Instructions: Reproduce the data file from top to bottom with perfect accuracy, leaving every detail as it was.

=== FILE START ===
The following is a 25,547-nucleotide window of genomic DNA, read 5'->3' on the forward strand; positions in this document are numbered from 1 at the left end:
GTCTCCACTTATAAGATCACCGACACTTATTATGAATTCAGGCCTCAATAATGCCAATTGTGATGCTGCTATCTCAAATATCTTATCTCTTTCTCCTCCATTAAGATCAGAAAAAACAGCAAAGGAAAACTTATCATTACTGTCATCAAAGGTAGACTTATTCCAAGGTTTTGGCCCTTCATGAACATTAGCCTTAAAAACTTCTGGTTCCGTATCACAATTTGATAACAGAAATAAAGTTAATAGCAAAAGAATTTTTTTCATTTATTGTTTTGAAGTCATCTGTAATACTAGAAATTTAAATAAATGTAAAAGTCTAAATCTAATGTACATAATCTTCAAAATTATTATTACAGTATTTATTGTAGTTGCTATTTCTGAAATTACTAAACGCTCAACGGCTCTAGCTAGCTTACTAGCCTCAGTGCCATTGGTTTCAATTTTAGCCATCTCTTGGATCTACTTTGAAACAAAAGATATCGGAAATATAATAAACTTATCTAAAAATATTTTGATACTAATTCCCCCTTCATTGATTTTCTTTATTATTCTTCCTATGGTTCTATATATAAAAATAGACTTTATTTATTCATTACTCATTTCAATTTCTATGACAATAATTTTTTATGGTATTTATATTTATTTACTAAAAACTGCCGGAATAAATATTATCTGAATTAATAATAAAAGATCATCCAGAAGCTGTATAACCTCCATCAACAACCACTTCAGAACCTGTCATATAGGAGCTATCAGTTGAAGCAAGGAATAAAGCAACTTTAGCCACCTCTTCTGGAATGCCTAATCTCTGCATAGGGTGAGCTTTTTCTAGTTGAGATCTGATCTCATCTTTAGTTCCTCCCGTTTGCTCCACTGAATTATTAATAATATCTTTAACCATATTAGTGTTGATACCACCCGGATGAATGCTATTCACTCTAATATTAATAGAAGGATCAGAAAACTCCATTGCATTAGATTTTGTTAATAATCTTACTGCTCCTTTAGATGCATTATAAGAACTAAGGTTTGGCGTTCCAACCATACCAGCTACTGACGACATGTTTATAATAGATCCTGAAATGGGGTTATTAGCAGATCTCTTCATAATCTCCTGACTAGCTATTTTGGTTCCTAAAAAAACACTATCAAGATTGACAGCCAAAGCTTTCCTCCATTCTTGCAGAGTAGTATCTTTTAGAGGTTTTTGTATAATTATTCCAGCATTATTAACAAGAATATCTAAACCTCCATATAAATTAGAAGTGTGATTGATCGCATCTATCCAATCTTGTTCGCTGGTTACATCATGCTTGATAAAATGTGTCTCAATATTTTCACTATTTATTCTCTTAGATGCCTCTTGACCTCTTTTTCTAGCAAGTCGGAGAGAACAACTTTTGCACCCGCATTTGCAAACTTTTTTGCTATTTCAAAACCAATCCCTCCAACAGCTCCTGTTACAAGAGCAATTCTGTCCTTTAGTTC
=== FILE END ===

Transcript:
The following is a 25,547-nucleotide window of genomic DNA, read 5'->3' on the forward strand; positions in this document are numbered from 1 at the left end:
GTCTCCACTTATAAGATCACCGACACTTATTATGAATTCAGGCCTCAATAATGCCAATTGTGATGCTGCTATCTCAAATATCTTATCTCTTTCTCCTCCATTAAGATCAGAAAAAACAGCAAAGGAAAACTTATCATTACTGTCATCAAAGGTAGACTTATTCCAAGGTTTTGGCCCTTCATGAACATTAGCCTTAAAAACTTCTGGTTCCGTATCACAATTTGATAACAGAAATAAAGTTAATAGCAAAAGAATTTTTTTCATTTATTGTTTTGAAGTCATCTGTAATACTAGAAATTTAAATAAATGTAAAAGTCTAAATCTAATGTACATAATCTTCAAAATTATTATTACAGTATTTATTGTAGTTGCTATTTCTGAAATTACTAAACGCTCAACGGCTCTAGCTAGCTTACTAGCCTCAGTGCCATTGGTTTCAATTTTAGCCATCTCTTGGATCTACTTTGAAACAAAAGATATCGGAAATATAATAAACTTATCTAAAAATATTTTGATACTAATTCCCCCTTCATTGATTTTCTTTATTATTCTTCCTATGGTTCTATATATAAAAATAGACTTTATTTATTCATTACTCATTTCAATTTCTATGACAATAATTTTTTATGGTATTTATATTTATTTACTAAAAACTGCCGGAATAAATATTATCTGAATTAATAATAAAAGATCATCCAGAAGCTGTATAACCTCCATCAACAACCACTTCAGAACCTGTCATATAGGAGCTATCAGTTGAAGCAAGGAATAAAGCAACTTTAGCCACCTCTTCTGGAATGCCTAATCTCTGCATAGGGTGAGCTTTTTCTAGTTGAGATCTGATCTCATCTTTAGTTCCTCCCGTTTGCTCCACTGAATTATTAATAATATCTTTAACCATATTAGTGTTGATACCACCCGGATGAATGCTATTCACTCTAATATTAATAGAAGGATCAGAAAACTCCATTGCATTAGATTTTGTTAATAATCTTACTGCTCCTTTAGATGCATTATAAGAACTAAGGTTTGGCGTTCCAACCATACCAGCTACTGACGACATGTTTATAATAGATCCTGAAATGGGGTTATTAGCAGATCTCTTCATAATCTCCTGACTAGCTATTTTGGTTCCTAAAAAAACACTATCAAGATTGACAGCCAAAGCTTTCCTCCATTCTTGCAGAGTAGTATCTTTTAGAGGTTTTTGTATAATTATTCCAGCATTATTAACAAGAATATCTAAACCTCCATATAAATTAGAAGTGTGATTGATCGCATCTATCCAATCTTGTTCGCTGGTTACATCATGCTTGATAAAATGTGTCTCAATATTTTCACTATTTATTCTCTTAGATGCCTCTTGACCTCTTTTTCTAGCAAGTCGGAGAGAACAACTTTTGCACCCGCATTTGCAAACTTTTTTGCTATTTCAAAACCAATCCCTCCAACAGCTCCTGTTACAAGAGCAATTCTGTCCTTTAGTTC